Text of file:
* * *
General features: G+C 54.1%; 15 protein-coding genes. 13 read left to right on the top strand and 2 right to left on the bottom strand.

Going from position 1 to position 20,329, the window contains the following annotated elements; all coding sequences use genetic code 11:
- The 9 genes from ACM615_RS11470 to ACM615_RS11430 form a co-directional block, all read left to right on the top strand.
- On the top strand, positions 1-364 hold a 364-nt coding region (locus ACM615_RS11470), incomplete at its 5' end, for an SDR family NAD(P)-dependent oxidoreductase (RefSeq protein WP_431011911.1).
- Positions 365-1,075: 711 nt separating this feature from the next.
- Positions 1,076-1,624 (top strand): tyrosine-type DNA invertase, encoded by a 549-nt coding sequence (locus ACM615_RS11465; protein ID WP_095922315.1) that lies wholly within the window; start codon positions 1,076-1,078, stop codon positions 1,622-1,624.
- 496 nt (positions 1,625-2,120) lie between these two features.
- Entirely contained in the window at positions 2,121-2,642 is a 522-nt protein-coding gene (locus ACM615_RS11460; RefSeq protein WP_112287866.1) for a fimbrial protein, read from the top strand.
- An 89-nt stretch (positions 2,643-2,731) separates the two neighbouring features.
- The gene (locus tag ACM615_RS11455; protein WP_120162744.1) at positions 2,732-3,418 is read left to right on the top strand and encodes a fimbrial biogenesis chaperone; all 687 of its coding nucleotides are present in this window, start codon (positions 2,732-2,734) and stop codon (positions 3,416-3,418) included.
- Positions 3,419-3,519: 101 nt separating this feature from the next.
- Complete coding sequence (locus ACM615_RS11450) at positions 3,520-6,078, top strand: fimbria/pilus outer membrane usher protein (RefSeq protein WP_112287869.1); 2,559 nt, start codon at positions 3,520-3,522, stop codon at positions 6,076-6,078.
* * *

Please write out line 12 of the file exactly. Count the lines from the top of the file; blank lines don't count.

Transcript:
- Complete coding sequence (locus ACM615_RS11450) at positions 3,520-6,078, top strand: fimbria/pilus outer membrane usher protein (RefSeq protein WP_112287869.1); 2,559 nt, start codon at positions 3,520-3,522, stop codon at positions 6,076-6,078.